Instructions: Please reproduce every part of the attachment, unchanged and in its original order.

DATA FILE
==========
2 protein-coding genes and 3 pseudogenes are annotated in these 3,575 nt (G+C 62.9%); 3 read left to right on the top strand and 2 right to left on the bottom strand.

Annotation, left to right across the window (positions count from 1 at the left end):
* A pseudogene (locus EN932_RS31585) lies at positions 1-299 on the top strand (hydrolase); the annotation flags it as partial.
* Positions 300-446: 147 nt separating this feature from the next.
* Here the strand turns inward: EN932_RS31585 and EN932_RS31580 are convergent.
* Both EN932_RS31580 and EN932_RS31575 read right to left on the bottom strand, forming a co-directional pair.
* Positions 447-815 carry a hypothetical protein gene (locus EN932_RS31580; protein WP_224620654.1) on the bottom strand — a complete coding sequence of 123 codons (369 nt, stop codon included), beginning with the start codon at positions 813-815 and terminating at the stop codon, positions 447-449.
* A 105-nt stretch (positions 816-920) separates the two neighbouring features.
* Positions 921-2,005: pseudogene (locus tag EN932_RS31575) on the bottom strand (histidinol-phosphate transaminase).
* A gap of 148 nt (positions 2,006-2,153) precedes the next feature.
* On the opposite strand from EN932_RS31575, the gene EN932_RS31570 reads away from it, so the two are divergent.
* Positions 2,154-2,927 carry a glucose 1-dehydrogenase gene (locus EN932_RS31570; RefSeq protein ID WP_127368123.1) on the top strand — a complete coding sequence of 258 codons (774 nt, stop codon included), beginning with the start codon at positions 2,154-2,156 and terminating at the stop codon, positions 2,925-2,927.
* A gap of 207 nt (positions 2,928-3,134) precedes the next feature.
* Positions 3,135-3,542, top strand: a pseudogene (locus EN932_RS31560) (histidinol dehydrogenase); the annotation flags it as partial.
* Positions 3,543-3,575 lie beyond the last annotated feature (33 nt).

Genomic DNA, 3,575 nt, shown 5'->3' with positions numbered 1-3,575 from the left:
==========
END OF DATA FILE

2 protein-coding genes and 3 pseudogenes are annotated in these 3,575 nt (G+C 62.9%); 3 read left to right on the top strand and 2 right to left on the bottom strand.

Annotation, left to right across the window (positions count from 1 at the left end):
* A pseudogene (locus EN932_RS31585) lies at positions 1-299 on the top strand (hydrolase); the annotation flags it as partial.
* Positions 300-446: 147 nt separating this feature from the next.
* Here the strand turns inward: EN932_RS31585 and EN932_RS31580 are convergent.
* Both EN932_RS31580 and EN932_RS31575 read right to left on the bottom strand, forming a co-directional pair.
* Positions 447-815 carry a hypothetical protein gene (locus EN932_RS31580; protein WP_224620654.1) on the bottom strand — a complete coding sequence of 123 codons (369 nt, stop codon included), beginning with the start codon at positions 813-815 and terminating at the stop codon, positions 447-449.
* A 105-nt stretch (positions 816-920) separates the two neighbouring features.
* Positions 921-2,005: pseudogene (locus tag EN932_RS31575) on the bottom strand (histidinol-phosphate transaminase).
* A gap of 148 nt (positions 2,006-2,153) precedes the next feature.
* On the opposite strand from EN932_RS31575, the gene EN932_RS31570 reads away from it, so the two are divergent.
* Positions 2,154-2,927 carry a glucose 1-dehydrogenase gene (locus EN932_RS31570; RefSeq protein ID WP_127368123.1) on the top strand — a complete coding sequence of 258 codons (774 nt, stop codon included), beginning with the start codon at positions 2,154-2,156 and terminating at the stop codon, positions 2,925-2,927.
* A gap of 207 nt (positions 2,928-3,134) precedes the next feature.
* Positions 3,135-3,542, top strand: a pseudogene (locus EN932_RS31560) (histidinol dehydrogenase); the annotation flags it as partial.
* Positions 3,543-3,575 lie beyond the last annotated feature (33 nt).

Genomic DNA, 3,575 nt, shown 5'->3' with positions numbered 1-3,575 from the left: